The National Civil Rights museum in Memphis then asked us to exhibit the work and invited us to the museum to do another photoshoot with local children holding ‘I Am A Child’ placards and black men holding ‘I Am A Man’ placards. We staged the photoshoot right on the balcony of the Lorraine Motel. It was such an honor to be asked to take photos for that museum in that location. It was a really humbling experience.
Can you tell me more about your work with the Women’s March?
I have always been inspired by the photographs of Martin Luther King and other civil rights movements. I wanted to capture the organizers in the movement because I knew it was going to be a turning point in our society. So, I reached out to them, asking if I could document behind the scenes.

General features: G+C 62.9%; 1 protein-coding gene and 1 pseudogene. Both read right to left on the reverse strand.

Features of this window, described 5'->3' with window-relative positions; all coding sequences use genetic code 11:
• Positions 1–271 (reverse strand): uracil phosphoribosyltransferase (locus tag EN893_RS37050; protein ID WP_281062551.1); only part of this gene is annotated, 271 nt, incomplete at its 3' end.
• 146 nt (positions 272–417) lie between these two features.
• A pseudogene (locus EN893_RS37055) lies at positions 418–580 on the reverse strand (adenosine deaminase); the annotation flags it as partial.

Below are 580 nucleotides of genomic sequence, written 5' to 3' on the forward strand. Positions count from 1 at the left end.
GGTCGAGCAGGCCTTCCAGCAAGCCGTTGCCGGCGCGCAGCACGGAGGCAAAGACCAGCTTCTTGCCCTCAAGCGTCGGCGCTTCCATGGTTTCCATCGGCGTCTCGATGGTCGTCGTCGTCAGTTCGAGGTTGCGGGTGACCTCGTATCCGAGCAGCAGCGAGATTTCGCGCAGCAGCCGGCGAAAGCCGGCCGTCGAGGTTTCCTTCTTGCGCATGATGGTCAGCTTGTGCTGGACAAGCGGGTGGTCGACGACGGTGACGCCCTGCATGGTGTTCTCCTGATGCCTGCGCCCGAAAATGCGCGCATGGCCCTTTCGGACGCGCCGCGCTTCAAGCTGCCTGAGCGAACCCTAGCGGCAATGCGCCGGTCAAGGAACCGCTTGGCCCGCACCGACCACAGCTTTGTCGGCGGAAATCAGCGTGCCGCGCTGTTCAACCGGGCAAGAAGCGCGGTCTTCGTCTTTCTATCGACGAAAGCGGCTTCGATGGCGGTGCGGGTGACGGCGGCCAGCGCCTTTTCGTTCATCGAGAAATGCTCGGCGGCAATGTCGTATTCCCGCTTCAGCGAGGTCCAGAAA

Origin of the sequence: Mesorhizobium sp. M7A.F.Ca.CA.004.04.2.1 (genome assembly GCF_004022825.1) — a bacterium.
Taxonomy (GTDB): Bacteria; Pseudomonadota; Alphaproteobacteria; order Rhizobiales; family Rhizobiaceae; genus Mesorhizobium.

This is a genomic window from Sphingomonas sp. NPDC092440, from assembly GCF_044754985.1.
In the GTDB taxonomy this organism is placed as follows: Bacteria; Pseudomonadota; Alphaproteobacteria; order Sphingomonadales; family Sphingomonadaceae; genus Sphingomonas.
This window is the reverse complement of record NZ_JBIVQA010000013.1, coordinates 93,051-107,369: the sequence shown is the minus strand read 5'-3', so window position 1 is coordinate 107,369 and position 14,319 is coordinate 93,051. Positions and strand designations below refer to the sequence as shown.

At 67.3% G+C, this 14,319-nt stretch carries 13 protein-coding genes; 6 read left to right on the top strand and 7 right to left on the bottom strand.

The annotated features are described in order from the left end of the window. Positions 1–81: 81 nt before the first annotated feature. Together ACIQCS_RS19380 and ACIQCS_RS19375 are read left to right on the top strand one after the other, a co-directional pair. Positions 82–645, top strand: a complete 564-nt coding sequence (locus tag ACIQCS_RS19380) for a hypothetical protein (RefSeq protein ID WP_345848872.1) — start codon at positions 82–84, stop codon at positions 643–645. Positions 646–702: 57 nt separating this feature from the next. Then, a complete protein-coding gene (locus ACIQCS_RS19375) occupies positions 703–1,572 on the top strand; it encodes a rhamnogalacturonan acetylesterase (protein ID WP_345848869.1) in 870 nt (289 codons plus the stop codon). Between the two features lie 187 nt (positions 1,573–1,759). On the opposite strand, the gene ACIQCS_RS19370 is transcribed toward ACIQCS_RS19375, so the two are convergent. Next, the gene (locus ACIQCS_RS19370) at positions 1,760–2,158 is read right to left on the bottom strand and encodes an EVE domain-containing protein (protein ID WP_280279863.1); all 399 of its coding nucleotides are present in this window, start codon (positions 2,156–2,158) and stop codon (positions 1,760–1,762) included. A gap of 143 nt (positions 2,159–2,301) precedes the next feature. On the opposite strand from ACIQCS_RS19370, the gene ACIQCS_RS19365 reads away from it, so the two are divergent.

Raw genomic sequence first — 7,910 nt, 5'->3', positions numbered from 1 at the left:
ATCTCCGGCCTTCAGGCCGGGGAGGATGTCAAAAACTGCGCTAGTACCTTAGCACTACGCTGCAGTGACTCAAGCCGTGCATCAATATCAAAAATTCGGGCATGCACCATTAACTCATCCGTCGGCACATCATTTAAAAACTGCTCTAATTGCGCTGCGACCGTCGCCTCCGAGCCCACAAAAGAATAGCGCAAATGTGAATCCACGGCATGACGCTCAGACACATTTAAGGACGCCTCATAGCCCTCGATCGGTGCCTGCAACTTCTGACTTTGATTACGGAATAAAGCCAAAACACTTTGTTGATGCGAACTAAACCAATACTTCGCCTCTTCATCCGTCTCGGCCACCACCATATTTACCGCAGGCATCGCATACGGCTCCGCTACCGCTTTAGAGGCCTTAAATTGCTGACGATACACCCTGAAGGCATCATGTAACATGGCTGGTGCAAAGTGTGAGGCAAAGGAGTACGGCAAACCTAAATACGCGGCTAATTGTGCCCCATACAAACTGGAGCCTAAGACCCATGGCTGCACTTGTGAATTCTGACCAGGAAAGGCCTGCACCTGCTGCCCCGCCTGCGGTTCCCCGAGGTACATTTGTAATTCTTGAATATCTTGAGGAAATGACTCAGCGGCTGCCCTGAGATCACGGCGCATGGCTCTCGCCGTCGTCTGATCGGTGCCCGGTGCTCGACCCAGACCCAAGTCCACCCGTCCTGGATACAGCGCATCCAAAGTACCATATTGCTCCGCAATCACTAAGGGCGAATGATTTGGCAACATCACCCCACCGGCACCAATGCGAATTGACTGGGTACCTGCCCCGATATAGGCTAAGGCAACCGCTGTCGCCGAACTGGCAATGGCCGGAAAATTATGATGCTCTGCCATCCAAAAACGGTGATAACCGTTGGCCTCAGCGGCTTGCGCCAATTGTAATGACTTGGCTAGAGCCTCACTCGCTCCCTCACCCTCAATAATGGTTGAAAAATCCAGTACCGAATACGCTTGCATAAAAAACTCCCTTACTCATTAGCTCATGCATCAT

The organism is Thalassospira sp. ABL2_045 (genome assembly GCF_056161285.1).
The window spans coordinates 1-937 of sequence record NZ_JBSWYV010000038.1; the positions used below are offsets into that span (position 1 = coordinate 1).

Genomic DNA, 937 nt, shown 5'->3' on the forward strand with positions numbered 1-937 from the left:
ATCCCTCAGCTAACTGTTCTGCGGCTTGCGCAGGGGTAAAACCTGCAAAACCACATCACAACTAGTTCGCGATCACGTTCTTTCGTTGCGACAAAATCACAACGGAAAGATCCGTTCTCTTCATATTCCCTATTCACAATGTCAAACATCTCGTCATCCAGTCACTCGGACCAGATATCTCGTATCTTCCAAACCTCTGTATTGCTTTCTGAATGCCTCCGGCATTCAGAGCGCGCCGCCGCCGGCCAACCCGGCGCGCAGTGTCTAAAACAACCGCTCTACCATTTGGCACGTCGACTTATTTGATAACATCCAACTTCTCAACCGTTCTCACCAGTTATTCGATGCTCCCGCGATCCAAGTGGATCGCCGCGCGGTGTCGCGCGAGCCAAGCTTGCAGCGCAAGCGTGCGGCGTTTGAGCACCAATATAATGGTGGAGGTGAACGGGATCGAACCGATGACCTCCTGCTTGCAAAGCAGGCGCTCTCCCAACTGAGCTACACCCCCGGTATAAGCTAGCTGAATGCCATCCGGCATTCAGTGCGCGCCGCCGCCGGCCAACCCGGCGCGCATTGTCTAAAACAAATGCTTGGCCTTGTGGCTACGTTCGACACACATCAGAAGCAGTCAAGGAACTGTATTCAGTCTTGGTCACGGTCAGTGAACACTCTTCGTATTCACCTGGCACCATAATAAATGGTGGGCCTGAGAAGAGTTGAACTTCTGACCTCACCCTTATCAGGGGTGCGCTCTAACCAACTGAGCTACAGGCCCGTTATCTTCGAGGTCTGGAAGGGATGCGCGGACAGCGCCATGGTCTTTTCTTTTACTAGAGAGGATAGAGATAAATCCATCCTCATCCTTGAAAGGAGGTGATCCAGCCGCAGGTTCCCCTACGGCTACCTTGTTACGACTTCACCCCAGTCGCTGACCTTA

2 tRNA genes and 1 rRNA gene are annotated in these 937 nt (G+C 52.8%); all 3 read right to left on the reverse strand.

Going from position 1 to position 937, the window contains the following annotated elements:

They invited me to meet the team before the first march at their headquarters in New York City. That morning, I awoke to Harry Belafonte on the radio singing ‘Day O’.
Later that day, I was in Mr Belafonte’s office capturing these powerful women in action. At that moment, I knew it was meant to be.
I documented the Women’s March in 2017 and have been documenting numerous actions and events by the organization for the last four years including the most recent March in Washington D.C.
What advice would you give to a young person getting started in the photography industry?
It doesn’t matter what camera you have, you just need to find those moments to capture. Keep shooting. If I don’t shoot for a while, I feel empty and I feel rusty.